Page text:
1999 Exam 1

1. How and where did Mary Mallon die?
a) of typhoid fever in New York City
b) of consumption (tuberculosis) in debtor’s prison in Ireland
c) of complications following a stroke in New York City
d) of wounds received from an angry mob in a hospital in New York City where doctors refused to treat her, fearing contagion

2. What was Typhoid Mary’s ethnicity
a) English
b) Irish
c) Jewish
d) African-American
e) American born

3. How many people are thought to have died as a result of Typhoid Mary’s activities?
a) 3
b) 16
c) 47
d) 121
e) over 1,000

4. Typhoid fever is caused by
a) a virus
b) a bacterium
c) a parasitic worm
d) the bite of fleas
e) blood-blood contact

5. The causative agent of typhoid fever is a member of the genus
a) Salmonella
b) Vibrio
c) Treponema
d) Mycobacterium
e) Helicobacter

6. Typhoid Mary was actively spreading disease during the years
a) during the American Civil War
b) just before World War I
c) during the height of the Depression
d) just after World War II

7. Two of the great newspaper tycoons at the time of Typhoid Mary were
a) Winchell and Murrow
b) Zengerer and Franklin
c) Eisner and Katzenberg
d) Murdock and Sulzberger
e) Hearst and Pulitzer

8. Who was George Soper?
a) The man with whom Typhoid Mary sometimes lived
b) The judge who refused to release Typhoid Mary from quarantine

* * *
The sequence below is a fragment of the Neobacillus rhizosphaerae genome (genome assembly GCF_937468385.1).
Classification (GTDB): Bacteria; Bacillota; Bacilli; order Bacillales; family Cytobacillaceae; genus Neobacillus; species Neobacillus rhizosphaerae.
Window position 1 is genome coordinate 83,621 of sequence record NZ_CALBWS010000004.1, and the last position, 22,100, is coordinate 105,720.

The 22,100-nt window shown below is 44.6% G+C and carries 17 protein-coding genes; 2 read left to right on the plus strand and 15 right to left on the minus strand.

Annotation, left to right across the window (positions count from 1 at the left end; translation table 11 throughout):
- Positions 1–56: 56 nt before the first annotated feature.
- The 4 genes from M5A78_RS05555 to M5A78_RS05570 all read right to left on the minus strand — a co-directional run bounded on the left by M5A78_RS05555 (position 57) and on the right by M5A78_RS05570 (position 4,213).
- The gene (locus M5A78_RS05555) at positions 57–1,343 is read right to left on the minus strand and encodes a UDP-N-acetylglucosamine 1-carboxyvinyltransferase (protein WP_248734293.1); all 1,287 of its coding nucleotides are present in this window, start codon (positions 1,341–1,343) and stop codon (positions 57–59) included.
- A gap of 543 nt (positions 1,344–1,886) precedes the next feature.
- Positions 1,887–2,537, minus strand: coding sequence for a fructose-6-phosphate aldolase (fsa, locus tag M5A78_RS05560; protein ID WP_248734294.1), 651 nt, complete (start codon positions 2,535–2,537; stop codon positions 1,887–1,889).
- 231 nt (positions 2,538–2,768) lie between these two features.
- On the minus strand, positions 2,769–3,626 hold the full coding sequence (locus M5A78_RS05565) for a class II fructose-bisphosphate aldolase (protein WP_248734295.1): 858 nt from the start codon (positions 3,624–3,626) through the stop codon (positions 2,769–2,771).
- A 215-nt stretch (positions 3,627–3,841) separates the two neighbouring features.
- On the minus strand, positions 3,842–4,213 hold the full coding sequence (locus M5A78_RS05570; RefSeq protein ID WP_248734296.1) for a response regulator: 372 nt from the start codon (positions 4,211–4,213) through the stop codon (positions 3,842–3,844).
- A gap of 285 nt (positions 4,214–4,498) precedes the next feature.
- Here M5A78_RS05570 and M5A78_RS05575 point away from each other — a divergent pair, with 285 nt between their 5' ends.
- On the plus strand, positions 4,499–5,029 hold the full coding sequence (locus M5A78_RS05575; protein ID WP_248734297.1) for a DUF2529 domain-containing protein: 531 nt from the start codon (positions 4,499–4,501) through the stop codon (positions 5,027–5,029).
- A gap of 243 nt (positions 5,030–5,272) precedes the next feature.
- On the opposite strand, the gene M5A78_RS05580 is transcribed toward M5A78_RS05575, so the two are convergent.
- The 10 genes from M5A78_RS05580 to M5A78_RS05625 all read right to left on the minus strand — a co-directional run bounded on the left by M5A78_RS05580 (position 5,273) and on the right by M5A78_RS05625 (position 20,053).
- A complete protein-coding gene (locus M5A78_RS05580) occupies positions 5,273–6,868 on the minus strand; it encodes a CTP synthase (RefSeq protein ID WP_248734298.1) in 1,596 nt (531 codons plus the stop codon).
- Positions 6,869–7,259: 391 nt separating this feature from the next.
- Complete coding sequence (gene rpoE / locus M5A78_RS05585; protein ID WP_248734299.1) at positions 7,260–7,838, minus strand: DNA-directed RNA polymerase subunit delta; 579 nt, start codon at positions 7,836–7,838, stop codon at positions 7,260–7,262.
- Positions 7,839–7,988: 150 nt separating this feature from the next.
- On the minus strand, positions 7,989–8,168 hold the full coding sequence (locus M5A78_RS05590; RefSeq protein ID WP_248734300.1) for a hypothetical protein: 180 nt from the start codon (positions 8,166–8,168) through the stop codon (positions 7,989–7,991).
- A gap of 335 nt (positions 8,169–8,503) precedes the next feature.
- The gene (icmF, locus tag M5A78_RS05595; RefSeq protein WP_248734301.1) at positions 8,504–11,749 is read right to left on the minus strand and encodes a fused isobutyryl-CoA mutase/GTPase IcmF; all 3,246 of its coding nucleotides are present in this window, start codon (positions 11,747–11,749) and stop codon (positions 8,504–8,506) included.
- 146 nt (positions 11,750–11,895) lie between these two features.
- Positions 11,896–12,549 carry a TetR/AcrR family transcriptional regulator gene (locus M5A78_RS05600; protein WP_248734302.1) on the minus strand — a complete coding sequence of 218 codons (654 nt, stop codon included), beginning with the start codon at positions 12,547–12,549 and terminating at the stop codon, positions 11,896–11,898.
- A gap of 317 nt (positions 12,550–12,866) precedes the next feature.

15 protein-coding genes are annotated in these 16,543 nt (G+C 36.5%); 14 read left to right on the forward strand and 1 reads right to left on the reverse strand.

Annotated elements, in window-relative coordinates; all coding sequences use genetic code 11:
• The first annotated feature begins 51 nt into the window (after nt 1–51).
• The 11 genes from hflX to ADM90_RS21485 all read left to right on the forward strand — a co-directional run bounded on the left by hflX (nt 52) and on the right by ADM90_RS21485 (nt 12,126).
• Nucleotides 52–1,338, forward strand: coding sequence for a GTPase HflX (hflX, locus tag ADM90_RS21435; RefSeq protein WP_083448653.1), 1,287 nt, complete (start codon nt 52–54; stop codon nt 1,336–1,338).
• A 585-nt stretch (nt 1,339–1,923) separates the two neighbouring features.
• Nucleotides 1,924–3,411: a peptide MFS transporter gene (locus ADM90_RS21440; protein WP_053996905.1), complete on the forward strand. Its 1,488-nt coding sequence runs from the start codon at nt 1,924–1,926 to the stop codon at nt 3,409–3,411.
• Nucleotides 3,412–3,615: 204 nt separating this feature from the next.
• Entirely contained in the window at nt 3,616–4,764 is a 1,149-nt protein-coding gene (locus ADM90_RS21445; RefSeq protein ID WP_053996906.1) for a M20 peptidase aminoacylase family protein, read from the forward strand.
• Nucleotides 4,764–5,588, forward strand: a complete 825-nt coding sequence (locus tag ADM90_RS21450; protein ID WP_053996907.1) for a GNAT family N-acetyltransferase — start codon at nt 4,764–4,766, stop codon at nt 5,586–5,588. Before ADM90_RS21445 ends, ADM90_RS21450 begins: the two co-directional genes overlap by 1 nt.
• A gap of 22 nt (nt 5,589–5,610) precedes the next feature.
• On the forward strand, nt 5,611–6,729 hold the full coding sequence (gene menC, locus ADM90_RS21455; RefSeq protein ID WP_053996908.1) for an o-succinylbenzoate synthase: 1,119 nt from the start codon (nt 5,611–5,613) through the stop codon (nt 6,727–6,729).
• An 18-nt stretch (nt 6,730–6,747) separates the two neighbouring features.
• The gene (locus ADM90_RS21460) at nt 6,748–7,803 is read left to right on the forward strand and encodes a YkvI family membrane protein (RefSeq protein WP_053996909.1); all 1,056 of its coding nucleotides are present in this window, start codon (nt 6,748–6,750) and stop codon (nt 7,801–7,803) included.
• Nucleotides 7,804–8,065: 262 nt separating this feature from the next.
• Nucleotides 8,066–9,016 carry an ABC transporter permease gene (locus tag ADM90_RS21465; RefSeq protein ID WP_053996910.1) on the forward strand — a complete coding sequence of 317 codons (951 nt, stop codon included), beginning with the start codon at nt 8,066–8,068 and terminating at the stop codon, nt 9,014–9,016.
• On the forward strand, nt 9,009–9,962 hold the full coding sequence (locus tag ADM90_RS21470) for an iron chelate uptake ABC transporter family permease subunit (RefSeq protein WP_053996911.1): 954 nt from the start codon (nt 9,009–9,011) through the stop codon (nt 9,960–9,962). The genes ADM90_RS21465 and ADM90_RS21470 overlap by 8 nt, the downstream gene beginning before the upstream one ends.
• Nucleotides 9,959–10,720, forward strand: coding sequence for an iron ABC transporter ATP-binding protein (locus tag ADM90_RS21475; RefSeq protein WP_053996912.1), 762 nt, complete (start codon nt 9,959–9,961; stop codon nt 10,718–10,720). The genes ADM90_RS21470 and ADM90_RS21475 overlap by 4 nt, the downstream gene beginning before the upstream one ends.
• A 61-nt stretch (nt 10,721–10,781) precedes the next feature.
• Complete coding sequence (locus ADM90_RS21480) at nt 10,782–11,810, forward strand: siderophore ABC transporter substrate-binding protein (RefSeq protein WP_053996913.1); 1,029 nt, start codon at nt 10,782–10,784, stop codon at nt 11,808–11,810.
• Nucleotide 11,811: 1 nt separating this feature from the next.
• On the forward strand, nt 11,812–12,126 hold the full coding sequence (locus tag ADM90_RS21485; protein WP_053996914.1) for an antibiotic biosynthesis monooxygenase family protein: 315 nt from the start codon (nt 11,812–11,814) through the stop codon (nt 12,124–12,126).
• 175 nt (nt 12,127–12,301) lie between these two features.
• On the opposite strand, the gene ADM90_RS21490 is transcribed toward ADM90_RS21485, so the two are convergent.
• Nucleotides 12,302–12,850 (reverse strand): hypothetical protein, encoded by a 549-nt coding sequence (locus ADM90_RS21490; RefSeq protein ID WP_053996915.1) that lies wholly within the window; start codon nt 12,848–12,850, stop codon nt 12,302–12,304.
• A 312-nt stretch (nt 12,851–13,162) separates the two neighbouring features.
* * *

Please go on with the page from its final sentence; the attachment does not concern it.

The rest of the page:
c) The health officer who ordered Typhoid Mary’s quarantine (the first time)
d) The civil engineer who tracked Typhoid Mary down
e) The owner of the house on Long Island that was rented by the family that contracted typhoid fever

9. At the end of the nineteenth century, many people still believed in the close connection between miasmas and disease. What is a miasma?
a) a poisonous vapor rising from rotting material and initiating disease in people
b) an imbalance between the body’s four humours
c) a deep sadness characterized by swooning and generally thought to refer to what we now know as “clinical depression”
d) an evil spirit carried on the night wind, especially a northeast wind.
e) a microorganism

10. Who was president of the USA when Typhoid Mary was first discovered and quarantined?
a) James Buchanan
b) Theodore Roosevelt
c) Woodrow Wilson
d) Calvin Coolidge
e) Franklin Roosevelt

11. The probability of death for those who contracted typhoid fever in pre-antibiotic America was about
a) 1%
b) 10%
c) 50%
d) 90%
e) 99.9%

12. The surgical alternative offered to Typhoid Mary was removal of her
a) large intestine and lower bowel
b) small intestine
c) spleen
d) gall bladder
e) liver

13. The whole tragic story of Typhoid Mary took place in
a) Boston
b) New York City
c) Chicago
d) Cleveland
e) San Francisco

14. The germ that causes typhoid fever can enter (and remain) in a carrier state because
a) some people are genetically unable to make the antibody that recognizes it
b) it lodges in tissues that are not supplied with blood or lymph
c) it hides inside cells in special vesicles
d) it is a “slow virus”
e) it can cross the blood-brain barrier

15. We know surprisingly little about the germ that causes typhoid fever because
a) it is hard to grow it in pure culture
b) typhoid fever is not a very prevalent disease any more, hence funding for study is low
c) it can grow only inside of cells (in vesicles)
d) it does not cause typhoid fever in any animal other than humans
e) the disease it causes is over so quickly